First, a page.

In Here Are the Young Men, Cole starred alongside a future co-star

Cole's character in Eoin Macken's "Here Are the Young Men" was a far cry from the lovestruck, innocent farmer of "Dreamland." An adaptation of author Rob Doyle's novel by the same name, Macken's film follows the general uncertainty and malaise of hard partying high school graduates Matthew Connolly (Dean-Charles Chapman), Rez (Ferdia Walsh-Peelo), and the dark and menacing Kearney (Cole), whose lives are impacted in various ways when they witness the death of a young girl during a car accident. Of the collage-like film, The Hollywood Reporter's John Defore writes that although "Macken doesn't make the (car accident) scene arresting enough to build a whole film on, we're meant to view all the bad choices to come as a failure to cope with trauma." Unlike her friends, Anya Taylor-Joy's Jen (with whom Matthew is in love) seems to have her act at least somewhat together, though Matthew's continually poor choices threaten to drive a wedge between them. "Throw in a failed suicide, concerned elders and a couple of attempted rapes," Defore writes, "and you have a troubled-teens drama that should be much more involving than it is." 

Despite receiving criticism for some of its lazier stylistic plot devices, the film allowed Cole to slip into a much darker role than he'd previously played on film, and it's easy to see shades of his "Animal Kingdom" character's volatile psychology in Kearney. Cole and Taylor-Joy were both lauded for their performances (via The Guardian), and fans of one of the actors' other joint-projects were no doubt pleased to see them working together again. But before we get to that, it's worth noting that Cole popped up in one of American audiences' guiltiest pleasures...

Finn Cole joined the Fast & Furious franchise in 2021

Last year, the in-demand actor nabbed the role of the young Jakob Toretto in "F9: The Fast Saga," while the older Jakob was portrayed by "Peacemaker" star John Cena. For those unfamiliar with the approximately one-billion-films-and-counting franchise, Jakob is a "master thief," "assassin," and "high performance driver," who just so happens to be Dom's estranged younger brother and the film's main antagonist. 

As the young Jakob, Cole's scenes shed light on the events that led to the two Jakob's exile from the family, the brothers' rivalry, and their eventual confrontation. Dom has believed for decades that his younger brother intentionally caused the death of their father, but "F9" reveals that their father asked Jakob to sabotage his vehicle so he could throw the race, then "made him swear never to tell Dom because of the shame of it" (via Den of Geek). Not unlike the scene in "Batman vs. Superman" where the vigilante from Gotham decides not to kill the Kryptonian once he finds out the latter also has a mom (named Martha, no less!), the two brothers ultimately put their long-held hatred and thirst for revenge behind them once the secret is finally out.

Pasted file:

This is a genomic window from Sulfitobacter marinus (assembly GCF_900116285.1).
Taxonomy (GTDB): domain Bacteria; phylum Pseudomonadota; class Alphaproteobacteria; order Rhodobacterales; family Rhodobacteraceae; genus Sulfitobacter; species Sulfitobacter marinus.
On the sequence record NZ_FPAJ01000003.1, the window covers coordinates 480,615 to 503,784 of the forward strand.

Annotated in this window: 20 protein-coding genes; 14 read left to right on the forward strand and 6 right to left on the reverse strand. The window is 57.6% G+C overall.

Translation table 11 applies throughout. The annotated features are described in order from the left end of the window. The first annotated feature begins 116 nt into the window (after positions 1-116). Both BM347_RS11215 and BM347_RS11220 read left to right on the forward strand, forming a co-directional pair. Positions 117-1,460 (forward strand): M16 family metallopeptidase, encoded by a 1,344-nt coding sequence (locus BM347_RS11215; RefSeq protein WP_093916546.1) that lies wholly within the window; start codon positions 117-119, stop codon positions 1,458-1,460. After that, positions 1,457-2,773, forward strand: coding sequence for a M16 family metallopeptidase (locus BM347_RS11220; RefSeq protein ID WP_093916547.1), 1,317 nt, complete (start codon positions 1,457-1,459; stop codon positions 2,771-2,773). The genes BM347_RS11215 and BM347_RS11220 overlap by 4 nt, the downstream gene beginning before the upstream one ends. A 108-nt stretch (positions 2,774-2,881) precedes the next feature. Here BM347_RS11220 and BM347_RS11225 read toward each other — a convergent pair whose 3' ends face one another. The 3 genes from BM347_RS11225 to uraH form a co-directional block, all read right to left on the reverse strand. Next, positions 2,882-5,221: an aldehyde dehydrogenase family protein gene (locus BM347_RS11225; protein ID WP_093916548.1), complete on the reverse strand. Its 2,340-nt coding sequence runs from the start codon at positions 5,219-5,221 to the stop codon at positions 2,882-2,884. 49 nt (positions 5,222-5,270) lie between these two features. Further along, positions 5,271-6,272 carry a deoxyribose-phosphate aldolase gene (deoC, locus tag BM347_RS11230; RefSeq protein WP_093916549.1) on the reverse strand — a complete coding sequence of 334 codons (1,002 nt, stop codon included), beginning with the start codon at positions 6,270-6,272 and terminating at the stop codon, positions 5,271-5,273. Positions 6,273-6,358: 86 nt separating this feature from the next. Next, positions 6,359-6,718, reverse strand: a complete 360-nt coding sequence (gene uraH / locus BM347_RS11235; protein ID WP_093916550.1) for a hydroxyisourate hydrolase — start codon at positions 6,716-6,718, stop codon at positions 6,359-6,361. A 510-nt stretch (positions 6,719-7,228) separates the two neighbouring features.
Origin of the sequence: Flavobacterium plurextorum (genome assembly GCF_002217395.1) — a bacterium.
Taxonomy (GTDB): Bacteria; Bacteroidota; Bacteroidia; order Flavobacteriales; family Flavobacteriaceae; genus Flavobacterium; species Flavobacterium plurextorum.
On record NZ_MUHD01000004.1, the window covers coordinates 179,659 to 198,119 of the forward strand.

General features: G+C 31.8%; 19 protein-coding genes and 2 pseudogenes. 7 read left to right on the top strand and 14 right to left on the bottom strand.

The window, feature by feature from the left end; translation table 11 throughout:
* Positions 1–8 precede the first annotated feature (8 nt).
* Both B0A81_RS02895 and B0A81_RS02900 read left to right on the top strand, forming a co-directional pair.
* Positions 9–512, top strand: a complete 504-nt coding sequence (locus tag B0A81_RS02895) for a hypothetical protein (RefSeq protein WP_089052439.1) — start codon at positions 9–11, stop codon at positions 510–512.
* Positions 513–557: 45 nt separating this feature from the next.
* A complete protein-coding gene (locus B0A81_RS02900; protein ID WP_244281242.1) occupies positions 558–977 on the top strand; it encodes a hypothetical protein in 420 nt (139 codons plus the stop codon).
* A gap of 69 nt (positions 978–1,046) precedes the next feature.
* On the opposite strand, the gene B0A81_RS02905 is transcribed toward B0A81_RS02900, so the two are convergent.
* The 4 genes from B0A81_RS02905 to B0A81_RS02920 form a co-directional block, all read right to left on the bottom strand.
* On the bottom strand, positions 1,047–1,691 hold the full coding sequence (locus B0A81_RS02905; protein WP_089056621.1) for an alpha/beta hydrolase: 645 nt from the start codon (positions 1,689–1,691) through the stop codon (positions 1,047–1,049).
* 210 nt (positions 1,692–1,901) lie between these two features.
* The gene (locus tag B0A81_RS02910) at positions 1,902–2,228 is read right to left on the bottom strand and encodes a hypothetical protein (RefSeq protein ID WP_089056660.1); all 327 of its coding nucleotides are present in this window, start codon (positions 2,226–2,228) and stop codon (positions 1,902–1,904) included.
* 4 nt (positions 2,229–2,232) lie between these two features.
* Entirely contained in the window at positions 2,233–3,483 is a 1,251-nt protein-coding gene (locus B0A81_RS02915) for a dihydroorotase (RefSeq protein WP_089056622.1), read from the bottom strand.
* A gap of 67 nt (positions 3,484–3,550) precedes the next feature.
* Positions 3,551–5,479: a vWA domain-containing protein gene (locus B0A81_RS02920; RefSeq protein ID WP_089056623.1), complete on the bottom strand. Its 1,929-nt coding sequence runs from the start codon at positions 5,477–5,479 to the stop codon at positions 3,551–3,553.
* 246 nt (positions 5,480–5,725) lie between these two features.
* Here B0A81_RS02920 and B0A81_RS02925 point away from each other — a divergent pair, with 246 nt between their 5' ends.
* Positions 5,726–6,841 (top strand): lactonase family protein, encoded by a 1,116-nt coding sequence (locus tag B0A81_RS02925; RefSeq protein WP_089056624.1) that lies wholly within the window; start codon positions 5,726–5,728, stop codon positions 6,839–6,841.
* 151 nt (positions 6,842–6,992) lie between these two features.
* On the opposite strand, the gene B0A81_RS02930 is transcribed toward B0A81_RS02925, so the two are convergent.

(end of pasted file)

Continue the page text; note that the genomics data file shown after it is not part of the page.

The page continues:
However, while "F9" marks Cole's most recent motion picture to date, it has been in yet another popular and acclaimed television series that the actor has most made a name for himself. 

Finn Cole stepped back into the early 20th century with Peaky Blinders

In 2014, Cole joined the ranks of yet another criminal family (from whom, like his later character in "Animal Kingdom," he was originally estranged) when he landed the role of Michael Gray in the BBC's "Peaky Blinders." Over the course of the series' five seasons, Michael transformed from an innocent but awestruck outsider to an intellectually minded and strategic cut-throat capable of going toe-to-toe with the show's violent and complex anti-hero, Cillian Murphy's charismatic killer, Thomas Shelby. Though Michael didn't grow up as a Shelby, as he was taken from his mother Polly (Helen McCrory) while he was still a child, it didn't take him long to go from ingenue, to Shelby accountant, to the would-be opponent to Tommy's decades-old rule over the Shelby family and fortune. 

His role in the acclaimed series marked a return to the early 20th century for the actor, and it also reunited him with both his brother Joe Cole and his "Here Are the Young Men" co-star, Anya Taylor-Joy. In Season 5, Michael returns from America with his pregnant wife in tow — Taylor-Joy's cunning and heavily-accented Gina Gray. Gina convinces Michael to challenge Tommy's hold over the family, and fans of the show have been eagerly anticipating her character's return for the series' sixth and finale season. Given Cole's experience with both period pieces and playing the conflicted and dangerous next generation of criminal families, it's little wonder he's earned such a following in the role of Michael Gray. 

Since 2016, Cole has been starring simultaneously in both "Peaky Blinders" and "Animal Kingdom," and it's easy to see how his performance in one might impact and inform the other.